Mammoth carcass discovered in Siberia

Well-preserved remains were found by an 11-year-old boy in the permafrost of northern Siberia.

    Wooly mammoths are thought to have died out around 10,000 years ago [AFP]
    Wooly mammoths are thought to have died out around 10,000 years ago [AFP]

    An 11-year-old boy in Russia has discovered a well-preserved carcass of a teenage mammoth in the permafrost in northern Siberia while walking his dogs in the area.

    Zhenya Salinder found the 16-year-old mammoth, which measures two metres tall and weighs 500kgs, in late September when he spotted its limbs sticking out of the frozen mud.

    Scientists have named the mammoth Jenya, after its discoverer and say it once roamed the Siberian tundra in search of fodder and females.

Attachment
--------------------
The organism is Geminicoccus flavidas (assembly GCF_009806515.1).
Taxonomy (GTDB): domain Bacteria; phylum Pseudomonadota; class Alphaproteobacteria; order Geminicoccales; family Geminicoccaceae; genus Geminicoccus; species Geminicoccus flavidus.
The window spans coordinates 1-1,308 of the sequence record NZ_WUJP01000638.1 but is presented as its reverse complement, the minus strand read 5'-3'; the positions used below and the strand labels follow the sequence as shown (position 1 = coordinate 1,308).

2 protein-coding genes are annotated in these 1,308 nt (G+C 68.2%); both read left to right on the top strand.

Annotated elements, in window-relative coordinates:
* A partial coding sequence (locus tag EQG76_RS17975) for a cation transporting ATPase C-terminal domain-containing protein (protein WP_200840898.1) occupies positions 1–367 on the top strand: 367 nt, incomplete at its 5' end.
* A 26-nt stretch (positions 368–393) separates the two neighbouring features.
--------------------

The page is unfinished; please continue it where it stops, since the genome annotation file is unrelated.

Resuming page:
'Possible human touch'

    Professor Alexei Tikhonov of the Zoology Institute in St Petersburg announced the finding of the mammoth, which was excavated from the Siberian permafrost near the Sopochnaya Karga cape, 3,500km northeast of Moscow.

    Tikhonov said it might have been killed by an Ice Age man on a summer day tens of thousands of years ago.

    He told the AP news agency that Jenya was "pretty small for his age, But what killed Jenya was not his size but a missing left tusk that made him unfit for fights with other mammoths or human hunters who were settling the Siberian marshes and swamps some 20,000-30,000 years ago".

    The splits on Jenya's remaining tusk show a "possible human touch," he added.

    Wooly mammoths are thought to have died out around 10,000 years ago, although scientists think small groups of them lived longer in Alaska and on Russia's Wrangel Island off the Siberian coast.

    SOURCE: Agencies


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